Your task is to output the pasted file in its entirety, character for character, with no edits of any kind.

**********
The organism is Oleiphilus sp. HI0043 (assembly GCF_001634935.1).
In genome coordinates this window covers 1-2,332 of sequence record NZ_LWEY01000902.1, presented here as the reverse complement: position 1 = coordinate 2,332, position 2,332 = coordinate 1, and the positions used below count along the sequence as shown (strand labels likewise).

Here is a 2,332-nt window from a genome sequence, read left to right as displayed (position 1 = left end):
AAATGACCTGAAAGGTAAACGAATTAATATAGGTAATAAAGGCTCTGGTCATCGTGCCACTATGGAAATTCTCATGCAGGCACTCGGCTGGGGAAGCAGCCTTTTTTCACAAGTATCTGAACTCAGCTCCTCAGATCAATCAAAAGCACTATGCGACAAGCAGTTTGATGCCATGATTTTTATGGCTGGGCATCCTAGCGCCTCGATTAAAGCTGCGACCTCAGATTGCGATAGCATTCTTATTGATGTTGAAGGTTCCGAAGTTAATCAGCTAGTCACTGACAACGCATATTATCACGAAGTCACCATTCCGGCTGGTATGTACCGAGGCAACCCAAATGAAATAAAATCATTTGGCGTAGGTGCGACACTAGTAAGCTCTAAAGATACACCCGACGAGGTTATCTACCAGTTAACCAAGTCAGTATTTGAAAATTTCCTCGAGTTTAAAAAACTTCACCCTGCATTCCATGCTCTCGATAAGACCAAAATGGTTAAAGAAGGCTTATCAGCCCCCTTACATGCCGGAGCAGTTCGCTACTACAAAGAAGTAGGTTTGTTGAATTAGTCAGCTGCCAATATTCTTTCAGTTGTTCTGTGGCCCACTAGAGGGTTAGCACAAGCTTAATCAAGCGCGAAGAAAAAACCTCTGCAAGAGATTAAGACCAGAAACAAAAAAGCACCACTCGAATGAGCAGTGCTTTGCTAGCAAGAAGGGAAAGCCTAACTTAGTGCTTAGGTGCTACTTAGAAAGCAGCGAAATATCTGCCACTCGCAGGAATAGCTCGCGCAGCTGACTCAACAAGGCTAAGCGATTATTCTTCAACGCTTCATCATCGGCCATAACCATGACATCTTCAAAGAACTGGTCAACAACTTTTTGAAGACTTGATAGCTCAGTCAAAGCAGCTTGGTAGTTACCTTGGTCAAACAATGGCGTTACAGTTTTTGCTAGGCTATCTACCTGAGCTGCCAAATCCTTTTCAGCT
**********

The organism is Oleiphilus sp. HI0043 (assembly GCF_001634935.1).
In genome coordinates this window covers 1-2,332 of sequence record NZ_LWEY01000902.1, presented here as the reverse complement: position 1 = coordinate 2,332, position 2,332 = coordinate 1, and the positions used below count along the sequence as shown (strand labels likewise).

Here is a 2,332-nt window from a genome sequence, read left to right as displayed (position 1 = left end):
AAATGACCTGAAAGGTAAACGAATTAATATAGGTAATAAAGGCTCTGGTCATCGTGCCACTATGGAAATTCTCATGCAGGCACTCGGCTGGGGAAGCAGCCTTTTTTCACAAGTATCTGAACTCAGCTCCTCAGATCAATCAAAAGCACTATGCGACAAGCAGTTTGATGCCATGATTTTTATGGCTGGGCATCCTAGCGCCTCGATTAAAGCTGCGACCTCAGATTGCGATAGCATTCTTATTGATGTTGAAGGTTCCGAAGTTAATCAGCTAGTCACTGACAACGCATATTATCACGAAGTCACCATTCCGGCTGGTATGTACCGAGGCAACCCAAATGAAATAAAATCATTTGGCGTAGGTGCGACACTAGTAAGCTCTAAAGATACACCCGACGAGGTTATCTACCAGTTAACCAAGTCAGTATTTGAAAATTTCCTCGAGTTTAAAAAACTTCACCCTGCATTCCATGCTCTCGATAAGACCAAAATGGTTAAAGAAGGCTTATCAGCCCCCTTACATGCCGGAGCAGTTCGCTACTACAAAGAAGTAGGTTTGTTGAATTAGTCAGCTGCCAATATTCTTTCAGTTGTTCTGTGGCCCACTAGAGGGTTAGCACAAGCTTAATCAAGCGCGAAGAAAAAACCTCTGCAAGAGATTAAGACCAGAAACAAAAAAGCACCACTCGAATGAGCAGTGCTTTGCTAGCAAGAAGGGAAAGCCTAACTTAGTGCTTAGGTGCTACTTAGAAAGCAGCGAAATATCTGCCACTCGCAGGAATAGCTCGCGCAGCTGACTCAACAAGGCTAAGCGATTATTCTTCAACGCTTCATCATCGGCCATAACCATGACATCTTCAAAGAACTGGTCAACAACTTTTTGAAGACTTGATAGCTCAGTCAAAGCAGCTTGGTAGTTACCTTGGTCAAACAATGGCGTTACAGTTTTTGCTAGGCTATCTACCTGAGCTGCCAAATCCTTTTCAGCT